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An Open and Shut Case

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Science  22 Sep 2006:
Vol. 313, Issue 5794, pp. 1705
DOI: 10.1126/science.313.5794.1705c

Stomata are openings on the surfaces of leaves that mediate the exchange of gases, which is essential for respiration and osmotic balance. However, these doorways also provide a route by which infectious bacteria can gain access to plant internal tissues. Stomata open and close in response to changes in exposure to light, humidity, and other stimuli, but Melotto et al. show that they can also be shut as a defense against bacterial invasion. Arabidopsis closed their stomata within 2 hours of exposure to the pathogenic bacterium Pseudomonas syringae, but reopened them a few hours later. Microscopic observation showed that the bacteria were able to detect and migrate toward open stomata, perhaps sensing nutrients or other molecules released from the plant interior. Flg22, a peptide derived from the bacterial flagellin protein, or lipopolysaccharide, a component of the bacterial outer cell wall, could trigger stomatal closure, and plants are known to have immune receptors that recognize these molecules. The subsequent reopening of the stomata led the authors to test whether P. syringae produced a virulence factor that could override the host plant's protective mechanism. Indeed, they found that the bacterially produced polyketide toxin coronatine was required for reopening of the stomata. These results reveal that plants have developed an innate immune mechanism to protect themselves against bacterial invasion and that in response some bacteria have developed a virulence factor that reopens doors. — LBR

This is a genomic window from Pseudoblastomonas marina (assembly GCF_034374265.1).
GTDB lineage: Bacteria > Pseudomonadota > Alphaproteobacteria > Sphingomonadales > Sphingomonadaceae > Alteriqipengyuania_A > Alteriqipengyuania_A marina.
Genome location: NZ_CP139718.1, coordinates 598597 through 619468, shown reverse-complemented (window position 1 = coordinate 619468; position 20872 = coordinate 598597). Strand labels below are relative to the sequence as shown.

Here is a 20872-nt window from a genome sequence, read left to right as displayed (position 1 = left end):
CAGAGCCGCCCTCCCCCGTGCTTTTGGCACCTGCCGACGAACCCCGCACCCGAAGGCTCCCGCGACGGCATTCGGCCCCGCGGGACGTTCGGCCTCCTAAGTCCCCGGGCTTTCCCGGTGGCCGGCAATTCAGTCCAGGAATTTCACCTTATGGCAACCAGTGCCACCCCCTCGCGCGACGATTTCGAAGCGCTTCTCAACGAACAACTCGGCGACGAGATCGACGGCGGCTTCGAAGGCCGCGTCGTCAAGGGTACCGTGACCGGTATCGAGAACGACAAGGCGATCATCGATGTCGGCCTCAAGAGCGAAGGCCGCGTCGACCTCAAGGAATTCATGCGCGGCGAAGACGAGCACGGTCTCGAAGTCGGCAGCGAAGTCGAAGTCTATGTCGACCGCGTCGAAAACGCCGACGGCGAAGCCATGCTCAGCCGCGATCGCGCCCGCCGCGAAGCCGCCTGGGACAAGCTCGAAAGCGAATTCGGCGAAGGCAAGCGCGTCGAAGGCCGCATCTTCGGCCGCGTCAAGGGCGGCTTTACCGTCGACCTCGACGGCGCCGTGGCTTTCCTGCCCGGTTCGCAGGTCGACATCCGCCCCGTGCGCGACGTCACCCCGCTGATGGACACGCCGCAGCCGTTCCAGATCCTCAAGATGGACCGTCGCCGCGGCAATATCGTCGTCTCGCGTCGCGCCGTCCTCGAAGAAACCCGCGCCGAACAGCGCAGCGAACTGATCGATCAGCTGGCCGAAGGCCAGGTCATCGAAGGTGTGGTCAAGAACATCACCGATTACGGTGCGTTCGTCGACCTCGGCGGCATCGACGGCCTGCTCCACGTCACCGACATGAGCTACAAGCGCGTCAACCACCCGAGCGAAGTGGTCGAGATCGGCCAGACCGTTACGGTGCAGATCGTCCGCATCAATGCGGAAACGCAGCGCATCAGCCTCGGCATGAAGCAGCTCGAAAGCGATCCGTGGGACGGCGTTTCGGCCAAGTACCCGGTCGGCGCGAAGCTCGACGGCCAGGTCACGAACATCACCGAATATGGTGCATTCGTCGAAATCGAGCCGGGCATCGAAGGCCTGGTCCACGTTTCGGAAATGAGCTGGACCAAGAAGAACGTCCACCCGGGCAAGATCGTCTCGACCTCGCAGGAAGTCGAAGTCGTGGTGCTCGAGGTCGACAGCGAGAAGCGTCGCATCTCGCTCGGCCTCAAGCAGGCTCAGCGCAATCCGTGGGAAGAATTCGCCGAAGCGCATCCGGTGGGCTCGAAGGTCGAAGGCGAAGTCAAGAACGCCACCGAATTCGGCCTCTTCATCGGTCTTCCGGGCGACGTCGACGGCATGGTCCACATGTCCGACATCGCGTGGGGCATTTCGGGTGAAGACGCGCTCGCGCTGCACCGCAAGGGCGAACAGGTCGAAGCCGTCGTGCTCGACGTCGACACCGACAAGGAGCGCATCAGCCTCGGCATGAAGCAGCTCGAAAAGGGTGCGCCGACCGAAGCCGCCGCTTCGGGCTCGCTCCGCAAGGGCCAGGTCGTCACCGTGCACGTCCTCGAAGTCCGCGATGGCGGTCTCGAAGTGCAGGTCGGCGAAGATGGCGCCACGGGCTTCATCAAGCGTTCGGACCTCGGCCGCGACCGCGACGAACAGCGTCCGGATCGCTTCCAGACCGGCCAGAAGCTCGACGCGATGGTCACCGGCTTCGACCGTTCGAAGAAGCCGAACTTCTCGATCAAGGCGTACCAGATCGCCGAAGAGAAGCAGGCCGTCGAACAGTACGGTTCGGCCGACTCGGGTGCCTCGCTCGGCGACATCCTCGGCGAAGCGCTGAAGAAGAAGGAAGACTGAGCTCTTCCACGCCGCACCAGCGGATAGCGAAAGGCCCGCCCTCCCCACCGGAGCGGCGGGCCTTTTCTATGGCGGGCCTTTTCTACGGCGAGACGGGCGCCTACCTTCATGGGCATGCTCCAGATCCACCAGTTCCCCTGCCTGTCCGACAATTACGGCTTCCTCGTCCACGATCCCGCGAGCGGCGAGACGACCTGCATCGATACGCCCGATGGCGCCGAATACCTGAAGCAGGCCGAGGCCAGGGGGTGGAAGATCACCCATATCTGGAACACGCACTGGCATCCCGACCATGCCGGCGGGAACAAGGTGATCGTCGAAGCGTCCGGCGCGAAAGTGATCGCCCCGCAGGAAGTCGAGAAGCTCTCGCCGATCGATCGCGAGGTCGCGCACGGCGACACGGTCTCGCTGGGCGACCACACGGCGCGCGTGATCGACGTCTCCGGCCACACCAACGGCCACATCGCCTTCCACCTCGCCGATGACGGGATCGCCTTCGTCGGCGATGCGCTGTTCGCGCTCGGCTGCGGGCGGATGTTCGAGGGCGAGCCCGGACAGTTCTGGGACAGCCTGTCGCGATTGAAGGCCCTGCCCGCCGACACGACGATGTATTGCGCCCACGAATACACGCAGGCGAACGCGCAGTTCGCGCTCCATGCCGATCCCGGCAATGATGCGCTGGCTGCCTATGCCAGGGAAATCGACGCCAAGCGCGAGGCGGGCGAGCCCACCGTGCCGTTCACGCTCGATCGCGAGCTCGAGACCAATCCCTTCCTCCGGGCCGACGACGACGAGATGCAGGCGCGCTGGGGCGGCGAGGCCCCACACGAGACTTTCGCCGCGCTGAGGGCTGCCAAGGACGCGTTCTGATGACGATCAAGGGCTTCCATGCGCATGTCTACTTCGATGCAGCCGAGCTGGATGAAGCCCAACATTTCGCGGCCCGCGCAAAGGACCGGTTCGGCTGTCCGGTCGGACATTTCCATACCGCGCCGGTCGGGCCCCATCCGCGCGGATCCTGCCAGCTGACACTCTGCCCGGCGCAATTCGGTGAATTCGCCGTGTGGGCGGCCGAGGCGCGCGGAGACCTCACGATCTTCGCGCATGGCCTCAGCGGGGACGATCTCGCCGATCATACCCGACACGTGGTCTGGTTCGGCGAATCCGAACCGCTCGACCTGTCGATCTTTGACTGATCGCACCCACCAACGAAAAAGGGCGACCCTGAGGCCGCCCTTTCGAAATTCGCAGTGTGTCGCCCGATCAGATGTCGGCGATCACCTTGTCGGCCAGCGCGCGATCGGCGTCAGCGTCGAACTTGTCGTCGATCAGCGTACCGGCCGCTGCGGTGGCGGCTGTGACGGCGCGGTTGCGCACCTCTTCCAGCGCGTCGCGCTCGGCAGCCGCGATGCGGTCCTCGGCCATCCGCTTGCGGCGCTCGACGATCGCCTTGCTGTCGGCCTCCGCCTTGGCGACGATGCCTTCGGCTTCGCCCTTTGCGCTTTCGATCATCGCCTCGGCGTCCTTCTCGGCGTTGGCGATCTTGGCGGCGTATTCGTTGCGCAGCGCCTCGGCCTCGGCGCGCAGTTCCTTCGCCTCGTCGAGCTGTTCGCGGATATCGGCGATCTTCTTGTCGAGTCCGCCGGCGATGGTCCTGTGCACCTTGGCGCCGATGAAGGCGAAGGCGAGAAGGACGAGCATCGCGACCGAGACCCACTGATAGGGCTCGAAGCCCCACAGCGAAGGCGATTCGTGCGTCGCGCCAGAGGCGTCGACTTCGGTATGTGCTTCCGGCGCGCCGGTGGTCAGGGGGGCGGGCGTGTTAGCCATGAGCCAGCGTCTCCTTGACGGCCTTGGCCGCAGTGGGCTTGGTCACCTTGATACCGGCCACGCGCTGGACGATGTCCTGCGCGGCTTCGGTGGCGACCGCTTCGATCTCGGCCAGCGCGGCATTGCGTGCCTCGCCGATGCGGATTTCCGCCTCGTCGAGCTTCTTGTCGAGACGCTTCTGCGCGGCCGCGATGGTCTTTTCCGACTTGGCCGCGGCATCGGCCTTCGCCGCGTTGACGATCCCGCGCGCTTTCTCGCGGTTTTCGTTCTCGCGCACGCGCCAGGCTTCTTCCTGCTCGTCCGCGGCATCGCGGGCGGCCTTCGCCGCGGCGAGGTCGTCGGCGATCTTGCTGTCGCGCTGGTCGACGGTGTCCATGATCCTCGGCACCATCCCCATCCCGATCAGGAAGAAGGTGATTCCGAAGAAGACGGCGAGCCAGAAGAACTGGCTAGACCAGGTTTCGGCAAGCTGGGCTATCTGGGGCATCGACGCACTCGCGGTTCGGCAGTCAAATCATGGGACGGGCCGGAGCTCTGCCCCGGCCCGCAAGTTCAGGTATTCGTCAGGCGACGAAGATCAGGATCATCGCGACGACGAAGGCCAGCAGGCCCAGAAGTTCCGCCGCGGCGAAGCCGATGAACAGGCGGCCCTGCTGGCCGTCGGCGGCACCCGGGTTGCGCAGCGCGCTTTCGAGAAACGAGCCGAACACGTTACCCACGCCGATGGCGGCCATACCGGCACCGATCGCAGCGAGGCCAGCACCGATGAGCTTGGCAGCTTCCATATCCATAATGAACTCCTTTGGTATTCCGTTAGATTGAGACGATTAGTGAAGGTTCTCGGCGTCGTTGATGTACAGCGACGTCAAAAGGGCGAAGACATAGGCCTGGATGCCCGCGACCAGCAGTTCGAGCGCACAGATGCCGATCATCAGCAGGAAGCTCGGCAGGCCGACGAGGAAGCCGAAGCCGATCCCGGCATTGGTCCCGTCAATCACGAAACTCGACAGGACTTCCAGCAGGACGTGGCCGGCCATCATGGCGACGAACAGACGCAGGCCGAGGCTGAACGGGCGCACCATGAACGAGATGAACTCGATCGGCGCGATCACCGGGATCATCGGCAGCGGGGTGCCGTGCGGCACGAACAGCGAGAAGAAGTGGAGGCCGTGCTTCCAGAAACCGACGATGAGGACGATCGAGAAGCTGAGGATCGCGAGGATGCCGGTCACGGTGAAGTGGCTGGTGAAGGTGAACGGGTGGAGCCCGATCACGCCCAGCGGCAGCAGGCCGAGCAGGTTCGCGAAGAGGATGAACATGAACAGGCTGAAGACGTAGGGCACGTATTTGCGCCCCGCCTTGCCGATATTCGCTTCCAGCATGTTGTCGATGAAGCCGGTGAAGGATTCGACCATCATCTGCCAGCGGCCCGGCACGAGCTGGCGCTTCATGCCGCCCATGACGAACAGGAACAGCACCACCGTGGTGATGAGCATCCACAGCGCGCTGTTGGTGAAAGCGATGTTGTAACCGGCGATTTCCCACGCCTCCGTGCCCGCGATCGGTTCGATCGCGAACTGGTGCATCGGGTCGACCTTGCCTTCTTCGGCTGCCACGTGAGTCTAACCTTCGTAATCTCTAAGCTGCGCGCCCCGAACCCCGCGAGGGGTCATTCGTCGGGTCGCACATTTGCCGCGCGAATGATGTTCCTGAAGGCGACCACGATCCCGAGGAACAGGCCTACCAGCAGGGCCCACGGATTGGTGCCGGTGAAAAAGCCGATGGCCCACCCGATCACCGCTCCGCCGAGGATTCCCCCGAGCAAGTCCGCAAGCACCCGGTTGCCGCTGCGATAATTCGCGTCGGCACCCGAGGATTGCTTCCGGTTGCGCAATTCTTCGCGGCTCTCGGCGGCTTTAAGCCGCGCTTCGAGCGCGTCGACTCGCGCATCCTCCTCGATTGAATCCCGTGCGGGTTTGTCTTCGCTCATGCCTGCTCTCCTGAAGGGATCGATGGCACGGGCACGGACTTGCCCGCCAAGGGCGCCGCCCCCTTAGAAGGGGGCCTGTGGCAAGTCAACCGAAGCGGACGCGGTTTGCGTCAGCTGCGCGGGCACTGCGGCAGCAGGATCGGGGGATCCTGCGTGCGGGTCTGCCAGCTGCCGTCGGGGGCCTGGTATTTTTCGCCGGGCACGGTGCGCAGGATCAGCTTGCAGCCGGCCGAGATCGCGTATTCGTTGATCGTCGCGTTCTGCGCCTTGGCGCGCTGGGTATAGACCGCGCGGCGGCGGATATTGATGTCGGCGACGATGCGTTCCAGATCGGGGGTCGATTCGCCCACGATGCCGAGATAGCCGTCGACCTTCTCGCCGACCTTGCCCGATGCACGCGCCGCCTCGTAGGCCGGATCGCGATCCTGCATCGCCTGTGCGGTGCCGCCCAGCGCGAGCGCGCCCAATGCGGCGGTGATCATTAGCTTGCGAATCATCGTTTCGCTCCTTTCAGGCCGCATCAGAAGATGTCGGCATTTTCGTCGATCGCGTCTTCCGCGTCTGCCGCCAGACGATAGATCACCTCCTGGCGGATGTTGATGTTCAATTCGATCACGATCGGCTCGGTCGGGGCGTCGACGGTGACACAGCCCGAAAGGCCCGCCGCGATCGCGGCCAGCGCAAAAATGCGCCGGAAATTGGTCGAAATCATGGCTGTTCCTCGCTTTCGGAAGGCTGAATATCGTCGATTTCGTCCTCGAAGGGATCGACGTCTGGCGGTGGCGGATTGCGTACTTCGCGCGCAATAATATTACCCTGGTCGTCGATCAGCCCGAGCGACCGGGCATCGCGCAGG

Cell 126, 969 (2006).

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